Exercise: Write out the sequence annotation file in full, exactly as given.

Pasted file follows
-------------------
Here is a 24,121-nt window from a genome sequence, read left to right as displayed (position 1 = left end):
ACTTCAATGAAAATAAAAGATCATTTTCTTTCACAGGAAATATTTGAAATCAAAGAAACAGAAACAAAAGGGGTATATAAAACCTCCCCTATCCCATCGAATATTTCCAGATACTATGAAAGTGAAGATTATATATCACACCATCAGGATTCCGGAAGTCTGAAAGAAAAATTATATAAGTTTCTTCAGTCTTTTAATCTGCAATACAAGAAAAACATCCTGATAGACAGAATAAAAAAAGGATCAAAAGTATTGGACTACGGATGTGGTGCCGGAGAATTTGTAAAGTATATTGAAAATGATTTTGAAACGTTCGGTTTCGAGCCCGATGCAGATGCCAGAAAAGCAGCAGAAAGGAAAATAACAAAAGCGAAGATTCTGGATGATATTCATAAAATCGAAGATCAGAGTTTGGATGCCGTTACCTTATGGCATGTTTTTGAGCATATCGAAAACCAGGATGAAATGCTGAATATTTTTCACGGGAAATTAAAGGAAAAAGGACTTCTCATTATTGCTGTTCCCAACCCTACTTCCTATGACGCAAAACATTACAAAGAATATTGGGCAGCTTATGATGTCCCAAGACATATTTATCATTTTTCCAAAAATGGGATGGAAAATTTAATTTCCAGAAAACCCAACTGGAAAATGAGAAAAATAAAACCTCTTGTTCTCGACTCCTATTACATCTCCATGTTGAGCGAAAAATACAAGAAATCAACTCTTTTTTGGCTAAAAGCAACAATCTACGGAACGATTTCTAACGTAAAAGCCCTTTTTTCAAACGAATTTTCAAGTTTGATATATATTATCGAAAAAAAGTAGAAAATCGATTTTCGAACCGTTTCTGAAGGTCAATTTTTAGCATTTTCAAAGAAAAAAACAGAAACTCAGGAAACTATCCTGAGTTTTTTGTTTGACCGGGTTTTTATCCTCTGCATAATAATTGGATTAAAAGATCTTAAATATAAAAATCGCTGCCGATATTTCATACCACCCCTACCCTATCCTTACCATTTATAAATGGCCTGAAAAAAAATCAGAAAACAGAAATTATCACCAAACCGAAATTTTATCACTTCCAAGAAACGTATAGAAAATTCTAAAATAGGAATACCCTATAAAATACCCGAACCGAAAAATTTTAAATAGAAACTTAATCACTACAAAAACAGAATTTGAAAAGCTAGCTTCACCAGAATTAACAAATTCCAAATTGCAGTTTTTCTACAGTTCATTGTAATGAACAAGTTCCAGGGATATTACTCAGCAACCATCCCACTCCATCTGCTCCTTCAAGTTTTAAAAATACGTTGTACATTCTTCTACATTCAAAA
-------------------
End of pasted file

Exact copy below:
Here is a 24,121-nt window from a genome sequence, read left to right as displayed (position 1 = left end):
ACTTCAATGAAAATAAAAGATCATTTTCTTTCACAGGAAATATTTGAAATCAAAGAAACAGAAACAAAAGGGGTATATAAAACCTCCCCTATCCCATCGAATATTTCCAGATACTATGAAAGTGAAGATTATATATCACACCATCAGGATTCCGGAAGTCTGAAAGAAAAATTATATAAGTTTCTTCAGTCTTTTAATCTGCAATACAAGAAAAACATCCTGATAGACAGAATAAAAAAAGGATCAAAAGTATTGGACTACGGATGTGGTGCCGGAGAATTTGTAAAGTATATTGAAAATGATTTTGAAACGTTCGGTTTCGAGCCCGATGCAGATGCCAGAAAAGCAGCAGAAAGGAAAATAACAAAAGCGAAGATTCTGGATGATATTCATAAAATCGAAGATCAGAGTTTGGATGCCGTTACCTTATGGCATGTTTTTGAGCATATCGAAAACCAGGATGAAATGCTGAATATTTTTCACGGGAAATTAAAGGAAAAAGGACTTCTCATTATTGCTGTTCCCAACCCTACTTCCTATGACGCAAAACATTACAAAGAATATTGGGCAGCTTATGATGTCCCAAGACATATTTATCATTTTTCCAAAAATGGGATGGAAAATTTAATTTCCAGAAAACCCAACTGGAAAATGAGAAAAATAAAACCTCTTGTTCTCGACTCCTATTACATCTCCATGTTGAGCGAAAAATACAAGAAATCAACTCTTTTTTGGCTAAAAGCAACAATCTACGGAACGATTTCTAACGTAAAAGCCCTTTTTTCAAACGAATTTTCAAGTTTGATATATATTATCGAAAAAAAGTAGAAAATCGATTTTCGAACCGTTTCTGAAGGTCAATTTTTAGCATTTTCAAAGAAAAAAACAGAAACTCAGGAAACTATCCTGAGTTTTTTGTTTGACCGGGTTTTTATCCTCTGCATAATAATTGGATTAAAAGATCTTAAATATAAAAATCGCTGCCGATATTTCATACCACCCCTACCCTATCCTTACCATTTATAAATGGCCTGAAAAAAAATCAGAAAACAGAAATTATCACCAAACCGAAATTTTATCACTTCCAAGAAACGTATAGAAAATTCTAAAATAGGAATACCCTATAAAATACCCGAACCGAAAAATTTTAAATAGAAACTTAATCACTACAAAAACAGAATTTGAAAAGCTAGCTTCACCAGAATTAACAAATTCCAAATTGCAGTTTTTCTACAGTTCATTGTAATGAACAAGTTCCAGGGATATTACTCAGCAACCATCCCACTCCATCTGCTCCTTCAAGTTTTAAAAATACGTTGTACATTCTTCTACATTCAAAA